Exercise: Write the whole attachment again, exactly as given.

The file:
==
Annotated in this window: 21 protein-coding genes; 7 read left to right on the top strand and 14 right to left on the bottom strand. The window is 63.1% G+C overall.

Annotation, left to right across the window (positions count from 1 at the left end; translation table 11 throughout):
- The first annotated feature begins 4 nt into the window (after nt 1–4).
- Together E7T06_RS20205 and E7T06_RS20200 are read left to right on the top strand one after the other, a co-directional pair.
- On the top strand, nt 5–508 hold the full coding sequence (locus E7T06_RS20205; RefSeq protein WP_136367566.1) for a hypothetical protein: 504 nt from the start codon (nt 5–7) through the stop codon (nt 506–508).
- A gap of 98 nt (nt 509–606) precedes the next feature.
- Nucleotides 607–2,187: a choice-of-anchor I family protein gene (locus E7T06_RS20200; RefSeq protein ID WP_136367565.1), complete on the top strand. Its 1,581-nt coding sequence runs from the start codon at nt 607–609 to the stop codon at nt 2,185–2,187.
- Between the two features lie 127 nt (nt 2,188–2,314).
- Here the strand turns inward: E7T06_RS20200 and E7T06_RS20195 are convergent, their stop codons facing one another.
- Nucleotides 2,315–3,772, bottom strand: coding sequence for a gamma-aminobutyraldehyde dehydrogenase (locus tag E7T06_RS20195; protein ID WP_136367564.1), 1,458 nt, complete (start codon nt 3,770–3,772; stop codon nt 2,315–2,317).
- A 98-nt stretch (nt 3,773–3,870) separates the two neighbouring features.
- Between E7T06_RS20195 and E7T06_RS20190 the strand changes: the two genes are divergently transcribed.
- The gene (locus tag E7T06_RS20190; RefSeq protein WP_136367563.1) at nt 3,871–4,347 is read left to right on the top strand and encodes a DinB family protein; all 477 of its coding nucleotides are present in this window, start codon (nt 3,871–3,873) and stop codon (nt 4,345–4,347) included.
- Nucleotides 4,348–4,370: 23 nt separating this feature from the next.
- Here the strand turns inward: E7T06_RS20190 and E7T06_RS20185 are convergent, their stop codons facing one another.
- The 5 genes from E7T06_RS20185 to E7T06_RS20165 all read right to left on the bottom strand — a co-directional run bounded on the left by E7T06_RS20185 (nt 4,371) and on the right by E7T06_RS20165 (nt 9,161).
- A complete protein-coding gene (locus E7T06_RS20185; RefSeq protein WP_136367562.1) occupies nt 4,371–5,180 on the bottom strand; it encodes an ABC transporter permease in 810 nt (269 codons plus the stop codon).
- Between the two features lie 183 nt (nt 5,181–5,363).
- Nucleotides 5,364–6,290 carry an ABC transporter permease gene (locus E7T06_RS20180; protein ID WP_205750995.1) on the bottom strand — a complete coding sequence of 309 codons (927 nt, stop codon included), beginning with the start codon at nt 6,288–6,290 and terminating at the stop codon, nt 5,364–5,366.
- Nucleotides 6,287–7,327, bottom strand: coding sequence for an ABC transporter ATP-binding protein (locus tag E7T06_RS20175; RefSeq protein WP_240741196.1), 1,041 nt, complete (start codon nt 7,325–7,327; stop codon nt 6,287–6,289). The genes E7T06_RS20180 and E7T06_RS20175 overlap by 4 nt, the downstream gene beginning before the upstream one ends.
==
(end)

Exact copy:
Annotated in this window: 21 protein-coding genes; 7 read left to right on the top strand and 14 right to left on the bottom strand. The window is 63.1% G+C overall.

Annotation, left to right across the window (positions count from 1 at the left end; translation table 11 throughout):
- The first annotated feature begins 4 nt into the window (after nt 1–4).
- Together E7T06_RS20205 and E7T06_RS20200 are read left to right on the top strand one after the other, a co-directional pair.
- On the top strand, nt 5–508 hold the full coding sequence (locus E7T06_RS20205; RefSeq protein WP_136367566.1) for a hypothetical protein: 504 nt from the start codon (nt 5–7) through the stop codon (nt 506–508).
- A gap of 98 nt (nt 509–606) precedes the next feature.
- Nucleotides 607–2,187: a choice-of-anchor I family protein gene (locus E7T06_RS20200; RefSeq protein ID WP_136367565.1), complete on the top strand. Its 1,581-nt coding sequence runs from the start codon at nt 607–609 to the stop codon at nt 2,185–2,187.
- Between the two features lie 127 nt (nt 2,188–2,314).
- Here the strand turns inward: E7T06_RS20200 and E7T06_RS20195 are convergent, their stop codons facing one another.
- Nucleotides 2,315–3,772, bottom strand: coding sequence for a gamma-aminobutyraldehyde dehydrogenase (locus tag E7T06_RS20195; protein ID WP_136367564.1), 1,458 nt, complete (start codon nt 3,770–3,772; stop codon nt 2,315–2,317).
- A 98-nt stretch (nt 3,773–3,870) separates the two neighbouring features.
- Between E7T06_RS20195 and E7T06_RS20190 the strand changes: the two genes are divergently transcribed.
- The gene (locus tag E7T06_RS20190; RefSeq protein WP_136367563.1) at nt 3,871–4,347 is read left to right on the top strand and encodes a DinB family protein; all 477 of its coding nucleotides are present in this window, start codon (nt 3,871–3,873) and stop codon (nt 4,345–4,347) included.
- Nucleotides 4,348–4,370: 23 nt separating this feature from the next.
- Here the strand turns inward: E7T06_RS20190 and E7T06_RS20185 are convergent, their stop codons facing one another.
- The 5 genes from E7T06_RS20185 to E7T06_RS20165 all read right to left on the bottom strand — a co-directional run bounded on the left by E7T06_RS20185 (nt 4,371) and on the right by E7T06_RS20165 (nt 9,161).
- A complete protein-coding gene (locus E7T06_RS20185; RefSeq protein WP_136367562.1) occupies nt 4,371–5,180 on the bottom strand; it encodes an ABC transporter permease in 810 nt (269 codons plus the stop codon).
- Between the two features lie 183 nt (nt 5,181–5,363).
- Nucleotides 5,364–6,290 carry an ABC transporter permease gene (locus E7T06_RS20180; protein ID WP_205750995.1) on the bottom strand — a complete coding sequence of 309 codons (927 nt, stop codon included), beginning with the start codon at nt 6,288–6,290 and terminating at the stop codon, nt 5,364–5,366.
- Nucleotides 6,287–7,327, bottom strand: coding sequence for an ABC transporter ATP-binding protein (locus tag E7T06_RS20175; RefSeq protein WP_240741196.1), 1,041 nt, complete (start codon nt 7,325–7,327; stop codon nt 6,287–6,289). The genes E7T06_RS20180 and E7T06_RS20175 overlap by 4 nt, the downstream gene beginning before the upstream one ends.